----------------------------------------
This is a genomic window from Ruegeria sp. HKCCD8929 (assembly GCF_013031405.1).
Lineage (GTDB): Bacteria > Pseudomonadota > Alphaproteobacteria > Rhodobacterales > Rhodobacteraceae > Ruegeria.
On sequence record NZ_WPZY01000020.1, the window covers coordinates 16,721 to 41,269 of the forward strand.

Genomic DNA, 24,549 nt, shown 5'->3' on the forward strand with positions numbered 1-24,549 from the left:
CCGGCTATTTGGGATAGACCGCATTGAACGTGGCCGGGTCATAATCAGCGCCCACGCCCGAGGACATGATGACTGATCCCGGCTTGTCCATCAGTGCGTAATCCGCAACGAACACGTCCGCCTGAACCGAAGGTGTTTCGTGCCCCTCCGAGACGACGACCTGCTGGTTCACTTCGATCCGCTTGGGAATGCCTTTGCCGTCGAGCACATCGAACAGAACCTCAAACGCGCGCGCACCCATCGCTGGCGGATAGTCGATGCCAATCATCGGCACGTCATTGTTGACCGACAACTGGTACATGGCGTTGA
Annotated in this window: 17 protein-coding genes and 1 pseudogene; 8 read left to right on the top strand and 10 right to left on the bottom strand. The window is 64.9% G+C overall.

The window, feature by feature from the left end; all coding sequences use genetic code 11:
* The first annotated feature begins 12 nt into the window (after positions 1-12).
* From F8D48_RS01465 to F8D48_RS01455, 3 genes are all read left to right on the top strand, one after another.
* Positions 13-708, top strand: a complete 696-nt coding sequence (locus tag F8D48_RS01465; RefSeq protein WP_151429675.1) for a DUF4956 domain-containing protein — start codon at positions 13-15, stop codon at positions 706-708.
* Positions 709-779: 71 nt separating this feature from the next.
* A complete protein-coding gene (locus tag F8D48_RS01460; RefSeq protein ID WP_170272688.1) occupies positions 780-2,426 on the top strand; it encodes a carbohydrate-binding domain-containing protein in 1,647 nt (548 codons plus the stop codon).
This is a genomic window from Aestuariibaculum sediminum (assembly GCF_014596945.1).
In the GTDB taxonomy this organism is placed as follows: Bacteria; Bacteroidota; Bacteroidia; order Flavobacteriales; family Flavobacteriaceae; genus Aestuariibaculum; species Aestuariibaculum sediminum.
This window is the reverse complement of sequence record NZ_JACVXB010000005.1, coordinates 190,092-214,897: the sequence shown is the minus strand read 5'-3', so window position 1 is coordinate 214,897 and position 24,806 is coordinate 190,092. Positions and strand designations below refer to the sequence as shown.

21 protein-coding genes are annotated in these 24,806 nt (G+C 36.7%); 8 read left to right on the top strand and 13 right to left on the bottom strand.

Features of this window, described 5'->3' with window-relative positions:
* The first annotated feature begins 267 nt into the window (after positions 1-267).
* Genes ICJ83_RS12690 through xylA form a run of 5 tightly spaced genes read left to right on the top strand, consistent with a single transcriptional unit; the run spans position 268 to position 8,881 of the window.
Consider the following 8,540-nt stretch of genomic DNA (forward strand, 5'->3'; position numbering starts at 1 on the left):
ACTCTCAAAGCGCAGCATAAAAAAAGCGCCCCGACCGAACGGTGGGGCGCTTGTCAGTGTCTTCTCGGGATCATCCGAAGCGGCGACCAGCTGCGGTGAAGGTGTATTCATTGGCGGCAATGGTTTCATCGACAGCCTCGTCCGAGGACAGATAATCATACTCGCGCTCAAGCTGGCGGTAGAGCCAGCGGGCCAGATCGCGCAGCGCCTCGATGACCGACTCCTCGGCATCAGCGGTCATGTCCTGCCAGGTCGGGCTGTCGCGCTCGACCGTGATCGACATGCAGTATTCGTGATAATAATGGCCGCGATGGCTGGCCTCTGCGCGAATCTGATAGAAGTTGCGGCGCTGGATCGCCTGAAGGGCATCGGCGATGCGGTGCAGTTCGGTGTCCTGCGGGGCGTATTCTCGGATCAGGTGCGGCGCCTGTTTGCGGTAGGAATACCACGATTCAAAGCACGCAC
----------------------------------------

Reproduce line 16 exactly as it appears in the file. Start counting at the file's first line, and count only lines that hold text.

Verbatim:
21 protein-coding genes are annotated in these 24,806 nt (G+C 36.7%); 8 read left to right on the top strand and 13 right to left on the bottom strand.